This book is about how the three most important countries in South America have responded to the challenges of globalization since the mid-1960s, the first OPEC price hike, the Third World debt crisis leading to the 'lost-decade' for the continent, and finally bold, but often ill-planned, neo-liberal reforms of the 1990s. Latin America will experience another cycle of structural changes in the coming decades, as the reforms of the 1980s and 1990s failed to produce the desired effects; social justice, fair income distribution, sustainable growth, and consolidation of democracy. List of Tables -- List of Maps -- Glossary -- Introduction -- PART I: LATIN AMERICA IN A NEW AGE -- Latin America in the Age of Globalization -- PART II: FROM POPULISM TO MILITARY RULE AND DEMOCRACY -- Argentina: The Birth of Latin American Populism -- Brazil: Building a Capitalism without Risk -- Chile: The Revolution that No One Desired -- PART III: TRANSITION AND CONSOLIDATION OF DEMOCRACY AND MARKET -- Argentina's Travails of Democracy and Market Economy -- 'Brazil is still not a Serious Country' -- Chile: Pinochet's Not-Too-Silent Revolution -- PART IV: CONCLUSION -- Will the Past Overtake the Future in Latin-America? -- Conclusion -- Bibliography -- Index.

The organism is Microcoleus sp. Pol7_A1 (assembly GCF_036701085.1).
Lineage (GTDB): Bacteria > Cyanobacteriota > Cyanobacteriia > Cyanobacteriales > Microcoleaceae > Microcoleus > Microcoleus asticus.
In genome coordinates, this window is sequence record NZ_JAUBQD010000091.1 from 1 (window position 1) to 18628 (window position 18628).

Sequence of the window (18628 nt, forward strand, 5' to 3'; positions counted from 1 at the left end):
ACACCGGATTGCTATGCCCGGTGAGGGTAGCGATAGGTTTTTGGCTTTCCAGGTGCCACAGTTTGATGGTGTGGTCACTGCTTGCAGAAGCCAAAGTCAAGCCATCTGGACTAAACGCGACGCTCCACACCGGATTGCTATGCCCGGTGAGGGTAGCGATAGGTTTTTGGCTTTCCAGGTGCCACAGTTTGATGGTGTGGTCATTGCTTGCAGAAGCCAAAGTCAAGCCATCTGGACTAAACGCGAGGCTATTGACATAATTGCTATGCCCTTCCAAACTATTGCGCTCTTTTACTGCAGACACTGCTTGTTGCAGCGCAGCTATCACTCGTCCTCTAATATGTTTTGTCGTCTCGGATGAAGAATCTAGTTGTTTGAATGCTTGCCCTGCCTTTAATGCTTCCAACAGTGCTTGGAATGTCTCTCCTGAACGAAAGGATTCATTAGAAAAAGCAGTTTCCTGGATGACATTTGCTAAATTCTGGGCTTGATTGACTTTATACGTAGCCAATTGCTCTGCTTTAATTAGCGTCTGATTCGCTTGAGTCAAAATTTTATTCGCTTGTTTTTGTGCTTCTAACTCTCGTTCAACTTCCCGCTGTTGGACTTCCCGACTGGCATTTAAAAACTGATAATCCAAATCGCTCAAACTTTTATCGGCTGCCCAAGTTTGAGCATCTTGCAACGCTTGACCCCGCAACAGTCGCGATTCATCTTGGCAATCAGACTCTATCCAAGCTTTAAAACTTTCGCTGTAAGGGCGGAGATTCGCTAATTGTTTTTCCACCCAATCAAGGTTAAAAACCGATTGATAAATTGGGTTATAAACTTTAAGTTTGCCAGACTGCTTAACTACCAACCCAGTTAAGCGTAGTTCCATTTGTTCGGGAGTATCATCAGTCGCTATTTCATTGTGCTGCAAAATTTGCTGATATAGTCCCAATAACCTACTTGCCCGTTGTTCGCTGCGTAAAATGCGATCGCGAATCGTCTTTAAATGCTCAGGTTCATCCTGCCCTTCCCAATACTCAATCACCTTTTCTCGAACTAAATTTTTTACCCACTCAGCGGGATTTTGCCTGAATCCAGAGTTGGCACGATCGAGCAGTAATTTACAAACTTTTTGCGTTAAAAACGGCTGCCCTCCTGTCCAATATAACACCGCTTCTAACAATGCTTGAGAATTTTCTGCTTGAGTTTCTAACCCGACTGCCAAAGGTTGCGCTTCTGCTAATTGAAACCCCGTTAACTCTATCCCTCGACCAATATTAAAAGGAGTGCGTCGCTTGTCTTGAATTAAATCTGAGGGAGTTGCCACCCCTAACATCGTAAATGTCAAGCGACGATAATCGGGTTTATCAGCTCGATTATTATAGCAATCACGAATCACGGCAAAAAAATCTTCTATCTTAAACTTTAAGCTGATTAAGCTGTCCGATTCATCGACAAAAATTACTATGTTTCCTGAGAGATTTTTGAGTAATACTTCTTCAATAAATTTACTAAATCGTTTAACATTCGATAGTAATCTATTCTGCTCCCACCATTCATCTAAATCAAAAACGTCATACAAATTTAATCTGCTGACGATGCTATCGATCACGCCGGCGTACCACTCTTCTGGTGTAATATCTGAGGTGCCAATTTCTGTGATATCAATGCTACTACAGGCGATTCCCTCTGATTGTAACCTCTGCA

Pang, E.-S. (2002). The International Political Economy of Transformation in Argentina, Brazil, and Chile since 1960. The International Political Economy of Transformation in Argentina, Brazil, and Chile since 1960. Palgrave Macmillan UK. https://doi.org/10.1057/9781403918529